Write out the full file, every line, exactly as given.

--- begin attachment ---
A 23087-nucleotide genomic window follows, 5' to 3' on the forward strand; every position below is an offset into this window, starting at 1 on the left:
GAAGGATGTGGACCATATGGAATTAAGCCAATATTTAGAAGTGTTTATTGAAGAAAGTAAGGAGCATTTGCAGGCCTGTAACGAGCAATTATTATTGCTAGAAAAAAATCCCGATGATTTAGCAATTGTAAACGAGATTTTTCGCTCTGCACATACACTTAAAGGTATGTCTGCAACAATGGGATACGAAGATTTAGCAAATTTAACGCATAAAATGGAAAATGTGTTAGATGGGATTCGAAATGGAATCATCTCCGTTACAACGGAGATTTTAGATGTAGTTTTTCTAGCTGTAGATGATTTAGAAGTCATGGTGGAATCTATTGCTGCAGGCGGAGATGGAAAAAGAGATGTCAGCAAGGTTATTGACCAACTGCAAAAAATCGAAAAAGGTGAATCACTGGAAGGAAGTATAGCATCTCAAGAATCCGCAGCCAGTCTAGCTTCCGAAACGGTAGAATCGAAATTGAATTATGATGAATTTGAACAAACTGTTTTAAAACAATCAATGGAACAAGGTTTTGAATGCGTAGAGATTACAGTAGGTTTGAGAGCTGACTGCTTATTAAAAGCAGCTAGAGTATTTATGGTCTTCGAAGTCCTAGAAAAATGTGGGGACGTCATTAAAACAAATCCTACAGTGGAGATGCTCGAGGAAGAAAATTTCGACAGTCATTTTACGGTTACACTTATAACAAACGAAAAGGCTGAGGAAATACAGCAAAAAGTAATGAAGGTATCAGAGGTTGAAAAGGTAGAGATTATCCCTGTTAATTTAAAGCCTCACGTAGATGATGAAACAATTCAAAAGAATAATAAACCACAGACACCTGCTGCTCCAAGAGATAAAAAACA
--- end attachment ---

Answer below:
A 23087-nucleotide genomic window follows, 5' to 3' on the forward strand; every position below is an offset into this window, starting at 1 on the left:
GAAGGATGTGGACCATATGGAATTAAGCCAATATTTAGAAGTGTTTATTGAAGAAAGTAAGGAGCATTTGCAGGCCTGTAACGAGCAATTATTATTGCTAGAAAAAAATCCCGATGATTTAGCAATTGTAAACGAGATTTTTCGCTCTGCACATACACTTAAAGGTATGTCTGCAACAATGGGATACGAAGATTTAGCAAATTTAACGCATAAAATGGAAAATGTGTTAGATGGGATTCGAAATGGAATCATCTCCGTTACAACGGAGATTTTAGATGTAGTTTTTCTAGCTGTAGATGATTTAGAAGTCATGGTGGAATCTATTGCTGCAGGCGGAGATGGAAAAAGAGATGTCAGCAAGGTTATTGACCAACTGCAAAAAATCGAAAAAGGTGAATCACTGGAAGGAAGTATAGCATCTCAAGAATCCGCAGCCAGTCTAGCTTCCGAAACGGTAGAATCGAAATTGAATTATGATGAATTTGAACAAACTGTTTTAAAACAATCAATGGAACAAGGTTTTGAATGCGTAGAGATTACAGTAGGTTTGAGAGCTGACTGCTTATTAAAAGCAGCTAGAGTATTTATGGTCTTCGAAGTCCTAGAAAAATGTGGGGACGTCATTAAAACAAATCCTACAGTGGAGATGCTCGAGGAAGAAAATTTCGACAGTCATTTTACGGTTACACTTATAACAAACGAAAAGGCTGAGGAAATACAGCAAAAAGTAATGAAGGTATCAGAGGTTGAAAAGGTAGAGATTATCCCTGTTAATTTAAAGCCTCACGTAGATGATGAAACAATTCAAAAGAATAATAAACCACAGACACCTGCTGCTCCAAGAGATAAAAAACA